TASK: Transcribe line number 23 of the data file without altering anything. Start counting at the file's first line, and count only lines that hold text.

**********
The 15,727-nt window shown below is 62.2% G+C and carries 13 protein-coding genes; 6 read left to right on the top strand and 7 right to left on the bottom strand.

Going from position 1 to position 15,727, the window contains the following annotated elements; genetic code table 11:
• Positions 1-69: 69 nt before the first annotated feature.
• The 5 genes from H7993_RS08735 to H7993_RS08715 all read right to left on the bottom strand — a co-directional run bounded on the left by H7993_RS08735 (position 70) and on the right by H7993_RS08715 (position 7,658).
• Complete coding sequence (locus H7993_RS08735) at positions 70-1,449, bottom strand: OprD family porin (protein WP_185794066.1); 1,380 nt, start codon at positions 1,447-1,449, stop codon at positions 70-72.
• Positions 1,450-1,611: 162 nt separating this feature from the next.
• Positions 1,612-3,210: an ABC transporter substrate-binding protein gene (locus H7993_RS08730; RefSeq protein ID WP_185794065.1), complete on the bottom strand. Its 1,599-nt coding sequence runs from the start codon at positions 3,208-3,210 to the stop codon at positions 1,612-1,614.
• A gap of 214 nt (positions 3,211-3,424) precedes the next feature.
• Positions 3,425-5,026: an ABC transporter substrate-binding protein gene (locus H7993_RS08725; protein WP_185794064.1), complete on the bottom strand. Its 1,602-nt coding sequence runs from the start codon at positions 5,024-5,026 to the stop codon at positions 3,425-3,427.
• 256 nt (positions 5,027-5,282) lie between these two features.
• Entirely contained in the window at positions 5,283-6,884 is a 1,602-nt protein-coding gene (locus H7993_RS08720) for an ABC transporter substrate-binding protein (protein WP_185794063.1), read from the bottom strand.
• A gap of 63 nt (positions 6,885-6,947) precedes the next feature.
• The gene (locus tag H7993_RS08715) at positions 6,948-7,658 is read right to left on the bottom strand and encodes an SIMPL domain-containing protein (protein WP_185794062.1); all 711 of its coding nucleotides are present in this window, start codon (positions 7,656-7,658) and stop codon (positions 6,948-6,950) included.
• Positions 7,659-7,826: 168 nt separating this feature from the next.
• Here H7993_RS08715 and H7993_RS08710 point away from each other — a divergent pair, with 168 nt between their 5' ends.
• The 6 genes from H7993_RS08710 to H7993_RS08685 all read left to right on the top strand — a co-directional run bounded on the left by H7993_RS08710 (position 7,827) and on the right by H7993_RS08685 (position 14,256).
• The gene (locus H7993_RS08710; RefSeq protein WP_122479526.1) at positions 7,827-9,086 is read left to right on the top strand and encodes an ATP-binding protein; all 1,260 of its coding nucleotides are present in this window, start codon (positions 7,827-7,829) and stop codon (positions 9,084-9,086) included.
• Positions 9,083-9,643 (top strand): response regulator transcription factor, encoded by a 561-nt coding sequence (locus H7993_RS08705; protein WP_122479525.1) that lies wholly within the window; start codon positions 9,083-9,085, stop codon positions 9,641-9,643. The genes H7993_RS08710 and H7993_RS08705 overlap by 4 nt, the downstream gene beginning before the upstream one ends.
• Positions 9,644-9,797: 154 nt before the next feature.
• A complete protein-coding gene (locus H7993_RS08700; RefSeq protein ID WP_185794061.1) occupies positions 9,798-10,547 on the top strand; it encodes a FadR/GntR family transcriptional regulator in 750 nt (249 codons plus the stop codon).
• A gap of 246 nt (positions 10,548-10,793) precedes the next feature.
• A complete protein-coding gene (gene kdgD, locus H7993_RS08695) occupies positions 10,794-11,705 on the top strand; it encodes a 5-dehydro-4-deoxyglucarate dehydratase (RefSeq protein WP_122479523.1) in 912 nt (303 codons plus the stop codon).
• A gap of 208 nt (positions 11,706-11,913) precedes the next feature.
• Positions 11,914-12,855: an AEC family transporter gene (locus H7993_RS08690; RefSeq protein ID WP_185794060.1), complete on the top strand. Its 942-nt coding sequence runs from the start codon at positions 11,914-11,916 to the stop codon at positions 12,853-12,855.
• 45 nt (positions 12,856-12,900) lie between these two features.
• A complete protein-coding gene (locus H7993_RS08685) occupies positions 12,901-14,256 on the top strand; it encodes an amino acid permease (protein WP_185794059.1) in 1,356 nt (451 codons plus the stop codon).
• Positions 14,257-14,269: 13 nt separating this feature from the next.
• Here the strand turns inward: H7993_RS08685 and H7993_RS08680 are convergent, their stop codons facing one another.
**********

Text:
• A gap of 208 nt (positions 11,706-11,913) precedes the next feature.